Pinellas County Challenging Leak Ductile Iron Sewer Pipeline
In Pinellas County – Florida’s most densely populated county – residents and government work together to conserve water. A major component of this water reclamation process is the South Cross Bayou Water Reclamation Facility, which is designed for an average flow of 33 MGD. After a failure in June 2013 on a 42-inch ductile iron pipe in the reclamation facility, the Pinellas County Department of Environmental and Infrastructure rehabilitated and replaced portions of the facility’s pipeline. In September 2013, the Division of Engineering and Technical Support suspected that a small leak (estimated at 19 gallons/hour) had developed on a section of pipeline, originally thought to be in good condition, which was not rehabilitated after the failure. In metallic pipe materials, pipe failure is often preceded by a period of leakage. After already having a significant failure and investing in rehabilitation on a significant amount of pipeline, the County was adamant about identifying the location of any further leaks, which were impacting normal facility operation. After unsuccessfully trying a number of different leak detection techniques, the County turned to inline leak detection to identify the leak on the 627-foot (191-meter) stretch of pipeline. However, one of the challenges was that the pipeline had no flow due to implemented bypass procedures. To locate the leak, the County and Pure Technologies (Pure) took an innovative approach by using a tethered SmartBall® tool.
The SmartBall tool is a free-flowing leak detection technology that identifies the acoustic anomalies associated with leaks and gas pockets. Typically, it travels with the product flow in live pipelines, however, in no-flow conditions it will not move.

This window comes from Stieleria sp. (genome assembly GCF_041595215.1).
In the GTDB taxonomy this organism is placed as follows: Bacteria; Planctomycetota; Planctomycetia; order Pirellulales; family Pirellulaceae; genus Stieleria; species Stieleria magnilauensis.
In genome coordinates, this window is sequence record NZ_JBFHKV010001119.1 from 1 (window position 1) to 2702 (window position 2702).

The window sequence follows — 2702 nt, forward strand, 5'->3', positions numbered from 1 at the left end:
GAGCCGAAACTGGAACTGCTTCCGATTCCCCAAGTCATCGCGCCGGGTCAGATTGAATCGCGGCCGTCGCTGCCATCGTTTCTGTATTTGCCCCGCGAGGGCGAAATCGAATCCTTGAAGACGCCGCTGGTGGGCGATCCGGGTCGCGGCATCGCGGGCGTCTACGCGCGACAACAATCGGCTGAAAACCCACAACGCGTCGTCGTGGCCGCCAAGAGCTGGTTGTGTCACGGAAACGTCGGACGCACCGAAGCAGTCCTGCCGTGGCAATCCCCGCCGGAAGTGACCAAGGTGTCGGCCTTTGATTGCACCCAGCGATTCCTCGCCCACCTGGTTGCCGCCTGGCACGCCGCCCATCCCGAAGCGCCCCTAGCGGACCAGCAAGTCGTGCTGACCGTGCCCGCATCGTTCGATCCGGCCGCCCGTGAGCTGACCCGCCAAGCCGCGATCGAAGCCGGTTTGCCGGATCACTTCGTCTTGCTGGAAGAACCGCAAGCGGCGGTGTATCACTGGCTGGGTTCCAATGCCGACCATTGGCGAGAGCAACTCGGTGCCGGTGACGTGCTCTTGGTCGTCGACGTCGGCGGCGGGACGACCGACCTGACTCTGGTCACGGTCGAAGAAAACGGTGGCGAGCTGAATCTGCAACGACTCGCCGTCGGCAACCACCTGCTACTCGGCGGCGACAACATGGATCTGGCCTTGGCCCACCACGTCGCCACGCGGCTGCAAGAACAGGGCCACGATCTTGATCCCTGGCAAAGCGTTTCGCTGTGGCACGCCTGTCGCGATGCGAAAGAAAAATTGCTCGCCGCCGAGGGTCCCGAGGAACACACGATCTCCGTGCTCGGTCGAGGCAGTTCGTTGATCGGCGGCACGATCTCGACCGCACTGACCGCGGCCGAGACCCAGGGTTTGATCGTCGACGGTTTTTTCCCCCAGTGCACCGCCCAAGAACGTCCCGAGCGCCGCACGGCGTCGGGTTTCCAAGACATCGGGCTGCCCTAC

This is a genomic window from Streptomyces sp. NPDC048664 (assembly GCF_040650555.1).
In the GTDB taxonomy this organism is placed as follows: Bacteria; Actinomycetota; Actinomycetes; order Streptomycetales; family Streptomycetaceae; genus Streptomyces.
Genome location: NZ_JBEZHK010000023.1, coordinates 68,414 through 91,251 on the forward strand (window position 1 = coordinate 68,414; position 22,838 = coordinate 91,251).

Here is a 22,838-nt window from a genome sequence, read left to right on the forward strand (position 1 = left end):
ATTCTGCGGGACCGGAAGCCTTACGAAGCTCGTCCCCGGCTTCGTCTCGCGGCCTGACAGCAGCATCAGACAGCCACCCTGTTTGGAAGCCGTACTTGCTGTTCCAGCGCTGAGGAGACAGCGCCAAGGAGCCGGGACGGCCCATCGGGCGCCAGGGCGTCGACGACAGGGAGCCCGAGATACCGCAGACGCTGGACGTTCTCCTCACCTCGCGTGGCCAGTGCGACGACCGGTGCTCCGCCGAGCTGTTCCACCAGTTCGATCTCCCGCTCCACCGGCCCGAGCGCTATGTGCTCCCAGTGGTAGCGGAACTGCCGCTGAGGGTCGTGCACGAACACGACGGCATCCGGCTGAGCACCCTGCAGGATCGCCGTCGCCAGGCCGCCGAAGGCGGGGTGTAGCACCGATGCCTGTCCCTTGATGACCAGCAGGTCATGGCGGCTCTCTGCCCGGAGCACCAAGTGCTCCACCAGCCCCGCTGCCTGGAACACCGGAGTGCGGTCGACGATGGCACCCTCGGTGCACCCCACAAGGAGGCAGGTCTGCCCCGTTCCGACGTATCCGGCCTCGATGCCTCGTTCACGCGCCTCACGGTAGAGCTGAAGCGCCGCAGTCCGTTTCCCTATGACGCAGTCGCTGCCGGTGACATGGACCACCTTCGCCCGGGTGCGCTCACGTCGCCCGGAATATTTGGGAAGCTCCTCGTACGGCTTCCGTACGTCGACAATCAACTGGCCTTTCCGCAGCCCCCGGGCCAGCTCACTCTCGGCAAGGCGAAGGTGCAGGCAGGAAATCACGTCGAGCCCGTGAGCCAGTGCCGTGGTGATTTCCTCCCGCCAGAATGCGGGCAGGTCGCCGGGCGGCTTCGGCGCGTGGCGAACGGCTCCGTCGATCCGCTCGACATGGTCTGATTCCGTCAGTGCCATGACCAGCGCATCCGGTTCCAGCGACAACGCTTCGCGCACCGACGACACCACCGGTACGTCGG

To overcome this challenge, the County and Pure temporarily pressurized the pipeline, tethered the tool using a mule tape and winched it through the planned inspection distance 627-feet (191-meters). The County took this approach because the insertion point was in the middle of one of the facility treatment trains– meaning a compact tool was needed to meet the logistical difficulties.
During inspection, the tethered SmartBall tool collects data twice since it is winched back to its insertion point. For this inspection, two runs were completed to confirm the leak size and location accuracy for the County. Upon review of the data and during the actual inspection, a leak was determined to be on a sleeve at the invert near the inline magmeter, which was the downstream limit of our inspection. The area outside of the magmeter vault was difficult and expensive to expose. Therefore, the County filled the area with grout and placed the pipeline back into service.
Highly accurate inline leak detection systems that can detect leaks and gas pockets in operational pipelines. These systems are used primarily on larger diameter water and wastewater transmission mains of all materials as well as oil & gas pipelines.